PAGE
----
Carburetors: Biggest, Baddest & Best Part 3

Dom 1

We’ve mentioned it previously in this series. It’s Holley’s new integrated idle bypass valve arrangement incorporated in the Gen 3 Dominator. Really, this valve is quite similar to what you can find in many mechanical fuel injection systems. In those mechanical injection arrangements, the idle bypass maintains airflow up while the throttle is closed. Not that long ago, there were too hot rod fixes used to increase airflow during idle: The first was achieved by drilling holes in the throttle plates. The other was simply a curb idle adjustment procedure. Here, you’d open the secondary throttle blades by way of the factory set screw. Unfortunately, if the motor has a big cam (long duration and/or a lot of overlap), then you usually have to open the throttle quite a bit in order to gain some idle control. If you open the secondary too much, you expose the transfer slot. With setup, none of those Band-Aid fixes are necessary. That’s not the case here. Holley pre-sets the idle bypass circuit, and it’s extremely easy to tune with a screwdriver to compensate for a big lumpy camshaft. The system is so good, Holley tells us not to set the curb idle screws (first). Instead, work with the idle bypass.

Dom 9
Holley’s Gen 3 Dominator makes use a special idle bypass valve. It’s accessed by removing the carb stud and then set by way of an included screwdriver. See the text for more details.

 

So far so good, but when you check out the photos, something must be missing? There are no extra “knobs” or screws for the bypass. How on earth do you adjust it? Actually, it’s pretty neat. Holley installed the idle bypass valve adjustment screw directly below the air cleaner stud. If the stud is in use for an air cleaner, simply remove it. If you peer inside the stud boss and you’ll note a screw (with a flat head screwdriver slot). In order to set the idle bypass valve, you simply turn the screw. Equally cool is that fact a little screwdriver is included with the carburetor.

Dom 10
In this photo you can see the adjustment capability of the metering block (emulsion restrictors, idle feed restrictors, power valve channel restrictors). The text offers details.

 

The metering blocks fitted to the new Dominator are billet aluminum and they’re designed so that you can tune for just about any condition. As expected, the jets and power valves can be replaced, but the metering blocks also allow for tuning the idle fed restrictions, emulsion bleed restrictors and the power valve channels. Holley notes they determine the idle circuit calibration by the diameter of the idle feed restriction (IFR) coupled with the idle air bleed. The pair of idle feed restrictors is nothing more than a jet for the idle system while the air bleed serves as the airflow-regulating orifice. Holley also states that by turning the idle mixture screw(s), you vary the volume of air/fuel emulsion that is discharged into the intake manifold, not the actual air/fuel ratio. Because of the new metering block configuration, it is possible to change the idle feed restrictor size to compensate for a large (big duration, high overlap) camshaft. With an engine setup such as this, the intake charge is diluted at idle. The dilution is created due to the intake charge being pulled out the header by way of a late closing exhaust valve. In order to return idle quality (along with idle mixture screw sensitivity), the idle feed restriction size has to be increased.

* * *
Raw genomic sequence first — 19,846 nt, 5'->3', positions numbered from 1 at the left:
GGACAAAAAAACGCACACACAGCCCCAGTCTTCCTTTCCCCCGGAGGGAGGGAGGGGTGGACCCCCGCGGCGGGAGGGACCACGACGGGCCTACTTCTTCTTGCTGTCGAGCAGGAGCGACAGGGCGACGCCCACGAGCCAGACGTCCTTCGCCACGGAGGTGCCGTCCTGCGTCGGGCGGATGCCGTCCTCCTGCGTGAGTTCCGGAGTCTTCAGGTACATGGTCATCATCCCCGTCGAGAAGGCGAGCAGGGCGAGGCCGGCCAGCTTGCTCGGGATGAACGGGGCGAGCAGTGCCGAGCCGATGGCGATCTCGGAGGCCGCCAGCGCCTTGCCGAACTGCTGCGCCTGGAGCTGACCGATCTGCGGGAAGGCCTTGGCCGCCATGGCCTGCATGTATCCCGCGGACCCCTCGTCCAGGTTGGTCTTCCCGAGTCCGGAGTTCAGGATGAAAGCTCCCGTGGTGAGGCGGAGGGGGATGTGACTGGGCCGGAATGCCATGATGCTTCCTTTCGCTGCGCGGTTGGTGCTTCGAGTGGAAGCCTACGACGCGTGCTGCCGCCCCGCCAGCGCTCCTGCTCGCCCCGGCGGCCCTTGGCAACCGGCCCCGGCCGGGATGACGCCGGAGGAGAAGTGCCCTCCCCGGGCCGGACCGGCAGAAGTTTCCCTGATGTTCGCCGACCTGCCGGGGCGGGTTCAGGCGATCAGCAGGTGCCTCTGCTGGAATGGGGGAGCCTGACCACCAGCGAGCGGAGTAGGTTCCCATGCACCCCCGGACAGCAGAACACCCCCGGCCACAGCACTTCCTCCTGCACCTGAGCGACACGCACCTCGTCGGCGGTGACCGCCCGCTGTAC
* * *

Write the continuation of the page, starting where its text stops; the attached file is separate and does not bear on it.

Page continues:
Dom 11
On the secondary side, you can see the metering block includes a set of jet extensions. Note too that the big Dominator does not use a power valve on the secondary side – it’s equipped with a screw-in block off.

 

Power valve channel restrictions are included in each metering block. There is a pair of restrictions, visible when the power valve is removed, however Dominators come with a plug for the secondary power valve. None-the-less, the purpose of these restrictions is to meter the flow of fuel into the main carburetor well. The diameter of the restrictions dictates the amount of fuel that goes into the circuit. When the size of the restriction is changed, the air/fuel ratio will change at wide-open throttle (full power). When the power valve is closed at idle or at part throttle, the power valve restrictions will no effect (obviously).

As noted in a past issue, many of the Gen 3 Dominators are built with an Intermediate Circuit. This circuit provides a smooth transition from the idle circuit to the main circuit. Given the size (copious air volume) of the Dominator, the Intermediate Circuit is engineered to overcome a dip in the fuel delivery curve. The metering blocks used on 3-circuit Dominators include a pair of replaceable Intermediate Circuit fuel feed restrictions. Increasing/decreasing restrictor size delivers more/less fuel to enrich/lean the mixture for the transition (between idle and main circuits).

Holley provides a total of ten emulsion bleeds on each metering block. Emulsion bleeds can have an effect upon power, but really, this is very reliant on the engine combination. Tuning emulsion bleeds must be accomplished on a well-instrumented dyno where it is possible to monitor the air/fuel ratio. By the way, Holley offers a series of emulsion bleed tuning pieces. Contact Holley for more info.

Next issue, we’ll wrap up our look at Holley’s big boy carburetors. There are plenty of features to cover. Watch for it.

Holley Performance Products

1801 Russellville Road
P.O. Box 10360
Bowling Green, KY 42101-7360
Website: www.holley.com
PH# 270-782-2900

 

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